Saturday, April 10, 2010

Hodge-Podge Pudding

I made a realization the other day - I have yet to ever make bread pudding using actual yeast bread. I've made it with Irish soda bread, with banana bread, and even with biscuits. And every time, it's been really yummy!

Having already done quite a bit of experimenting with the basic bread pudding recipe, I decided to branch out even further and see what else I could use to make a delicious, custardy pudding. This actually came about because I wanted to make biscuit pudding, but found out after mixing up the custard that I didn't have enough biscuits. What to do?

At that point, I went ahead and tossed in the biscuits, then started improvising, tossing in a bit of this and a bit of that. Leftover muffin, graham crackers, cereal crumbs, all were added with the hope that the pudding would at least be edible.

Turns out, I needn't have worried. It was delicious! It had a wonderfully soft, custardy texture and a delightful combination of flavors. Thus Hodge-Podge Pudding was created. Here is a recipe/formula for making this fun pudding, which can be used for either breakfast or dessert. It utilizes foods that you have on hand, and need to use up, so it saves money while creatively using leftovers.

Hodge-Podge Pudding
2 1/4 cups milk
1/2 cup sugar
1 1/2 tsp. cinnamon
2 large eggs, slightly beaten
5 cups assorted grain foods (at least 2-3 cups should be bread-like: bread, biscuits, waffles, pancakes, muffins, etc. Fill in the rest with stuff like cold cereal, leftover cooked cereal, leftover cooked rice, crackers, etc.)

Heat oven to 350. Grease a 1 1/2-qt. casserole.

Mix milk, sugar, cinnamon, and eggs in large bowl with wire whisk until well blended. Stir in bread/grains. Pour into casserole.

Bake uncovered 40 to 45 minutes or until knife inserted 1 inch from edge of casserole comes out clean.

I later made another batch of this hodge-podge pudding (pictured above), this time using biscuits, waffles, saltines, and cereal crumbs, and baked it in a 9x13. It turned out really good.

To make this into a great dessert, try topping it with a dessert sauce as found in any of these recipes: cottage pudding, Woodford pudding, Irish soda bread pudding.

Monday, April 5, 2010

Lime Cheesecake with Strawberry Sauce

Our Easter meal yesterday was so yummy. Jeff and I made Pork Chops with Apples and Stuffing (last time we made it we did it in the crock pot, this time we baked it according to the original instructions, it's delicious either way!), Jeff's sister and her family brought homemade rolls and a relish tray with olives and other marinated goodness. It was all wonderfully tasty, but for me the crowning jewel was the dessert.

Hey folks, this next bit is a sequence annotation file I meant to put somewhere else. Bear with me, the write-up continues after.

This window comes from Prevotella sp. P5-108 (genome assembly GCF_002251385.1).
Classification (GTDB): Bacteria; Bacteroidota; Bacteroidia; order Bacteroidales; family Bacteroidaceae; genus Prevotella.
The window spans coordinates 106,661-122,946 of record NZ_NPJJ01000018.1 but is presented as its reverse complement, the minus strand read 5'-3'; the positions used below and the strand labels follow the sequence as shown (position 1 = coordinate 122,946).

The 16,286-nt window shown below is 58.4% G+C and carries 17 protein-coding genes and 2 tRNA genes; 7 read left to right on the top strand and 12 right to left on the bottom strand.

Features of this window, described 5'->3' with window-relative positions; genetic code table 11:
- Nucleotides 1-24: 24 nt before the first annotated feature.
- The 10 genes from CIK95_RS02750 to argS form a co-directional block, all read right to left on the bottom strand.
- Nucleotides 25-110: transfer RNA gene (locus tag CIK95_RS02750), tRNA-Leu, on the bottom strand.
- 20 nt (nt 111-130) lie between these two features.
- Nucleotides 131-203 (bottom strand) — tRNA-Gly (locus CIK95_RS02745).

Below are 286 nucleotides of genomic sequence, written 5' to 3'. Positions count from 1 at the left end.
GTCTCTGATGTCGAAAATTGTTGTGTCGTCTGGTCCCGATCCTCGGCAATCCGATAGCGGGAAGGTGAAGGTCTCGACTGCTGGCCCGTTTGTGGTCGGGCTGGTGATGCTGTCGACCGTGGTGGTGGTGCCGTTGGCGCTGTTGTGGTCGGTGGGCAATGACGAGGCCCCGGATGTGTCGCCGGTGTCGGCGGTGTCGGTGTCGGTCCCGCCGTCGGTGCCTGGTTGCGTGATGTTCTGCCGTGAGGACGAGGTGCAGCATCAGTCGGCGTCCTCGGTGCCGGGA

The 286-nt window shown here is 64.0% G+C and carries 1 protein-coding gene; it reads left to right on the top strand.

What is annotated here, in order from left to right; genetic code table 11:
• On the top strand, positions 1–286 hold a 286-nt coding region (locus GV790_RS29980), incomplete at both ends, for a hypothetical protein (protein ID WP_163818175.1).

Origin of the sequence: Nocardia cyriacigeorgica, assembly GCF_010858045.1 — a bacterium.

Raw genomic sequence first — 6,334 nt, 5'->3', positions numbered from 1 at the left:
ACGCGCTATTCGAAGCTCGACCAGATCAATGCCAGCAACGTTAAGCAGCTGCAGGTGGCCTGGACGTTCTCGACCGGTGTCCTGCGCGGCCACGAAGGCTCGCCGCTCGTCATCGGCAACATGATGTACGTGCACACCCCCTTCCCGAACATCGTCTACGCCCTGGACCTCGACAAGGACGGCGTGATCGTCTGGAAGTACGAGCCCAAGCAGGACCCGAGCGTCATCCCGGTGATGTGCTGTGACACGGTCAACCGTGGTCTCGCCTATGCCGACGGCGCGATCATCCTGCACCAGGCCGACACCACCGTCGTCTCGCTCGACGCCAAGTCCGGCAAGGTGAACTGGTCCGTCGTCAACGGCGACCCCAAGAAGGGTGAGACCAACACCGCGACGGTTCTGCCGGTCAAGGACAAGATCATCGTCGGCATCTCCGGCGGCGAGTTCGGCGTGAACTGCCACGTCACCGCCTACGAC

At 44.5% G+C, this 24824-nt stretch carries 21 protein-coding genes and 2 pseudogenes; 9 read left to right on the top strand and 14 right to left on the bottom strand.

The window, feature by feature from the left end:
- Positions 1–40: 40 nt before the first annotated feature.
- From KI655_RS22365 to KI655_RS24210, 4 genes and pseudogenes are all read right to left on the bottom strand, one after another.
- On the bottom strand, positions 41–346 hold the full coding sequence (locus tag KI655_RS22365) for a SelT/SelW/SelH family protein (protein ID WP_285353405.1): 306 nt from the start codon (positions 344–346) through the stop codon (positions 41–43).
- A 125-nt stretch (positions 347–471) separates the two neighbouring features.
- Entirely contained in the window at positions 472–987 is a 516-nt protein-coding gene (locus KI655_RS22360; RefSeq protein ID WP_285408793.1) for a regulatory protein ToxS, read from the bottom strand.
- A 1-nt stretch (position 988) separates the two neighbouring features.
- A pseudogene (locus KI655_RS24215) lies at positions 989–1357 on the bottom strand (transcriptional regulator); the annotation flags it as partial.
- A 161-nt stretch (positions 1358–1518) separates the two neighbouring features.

I'm a HUGE fan of cheesecakes, and this one was great. The cheesecake was rich but not too rich, and the flavors were light and fresh, perfect for springtime. I used this recipe from Southern Living, but used regular lime juice instead of Key lime.

Lime Cheesecake with Strawberry Sauce
2 cups graham cracker crumbs
1/4 cup sugar
1/2 cup butter or margarine, melted
3 (8-ounce) packages cream cheese, softened
1/4 cups sugar
3 large eggs
1 (8-ounce) container sour cream
1 1/2 teaspoons grated lime rind (skipped this, Jeff hates any kind of citrus rind)
1/2 cup lime juice
Strawberry Sauce
1 1/4 cups fresh strawberries
1/4 cup sugar
1 1/2 teaspoons grated lime rind (substituted lime juice)

Stir together first 3 ingredients, and firmly press on bottom and 1 inch up sides of a greased 9-inch springform pan.

Bake at 350° for 8 minutes; cool.

Beat cream cheese at medium speed with an electric mixer until fluffy; gradually add 1 1/4 cups sugar, beating until blended. Add eggs, 1 at a time, beating well after each addition. Stir in sour cream, rind, and juice. Pour batter into crust.

Bake at 325° for 1 hour and 5 minutes; turn oven off. Partially open oven door; let stand in oven 15 minutes. Remove from oven, and immediately run a knife around edge of pan, releasing sides.

Cool completely in pan on a wire rack; cover and chill 8 hours.

Just before serving, make strawberry sauce - process all sauce ingredients in a food processor until smooth, stopping to scrape down sides. Spoon sauce over each slice.


Saturday, April 3, 2010

Skillet Pizza

I found this recipe in an old Better Homes and Gardens cookbook I got at the thrift store a long time ago. I had to adjust it quite a bit, because it called for a pizza mix, which included a crust mix, sauce packet, and cheese. I just made my own crust, used some spaghetti sauce, and my own cheese. Really, it was the concept of the recipe that got my attention. We love making pizza, and it's so fun to find new ways to do it. This pizza, cooked in a skillet on the stove, turned out really good, much better than I was expecting. Crispy crust, gooey melty cheese. The only downside is that it only made 4 servings. Next time I'll double the recipe and have two skillets of pizza going at once - when I make pizza I like there to be a lot of it!

Skillet Pizza
1 1/4 tsp. yeast
1/2 cup plus 2 tbsp. warm water
1 tbsp. oil
1/2 tsp. salt
2 cups flour
1/2 cup spaghetti sauce (or add Italian seasoning, garlic powder, and onion powder to 1/2 cup tomato sauce)
1 to 1 1/2 cups shredded cheese (preferably mozzarella, but I used cheddar and Monterey Jack because we're out of mozzarella)
Toppings of choice - I used salami

To make crust, combine yeast, warm water, oil, salt, and flour. Knead for a few minutes until smooth. Spread in a cold, greased, 10-inch skillet, pressing onto bottom and a bit up the sides. Cook for 7 minutes over medium-low heat with lid ajar.

Remove lid and spread with sauce, cheese, and desired toppings. Cook for 15 minutes with lid ajar. Remove lid and cook 7 minutes more.

Loosen crust from pan and slide pizza out onto a plate. Slice and serve!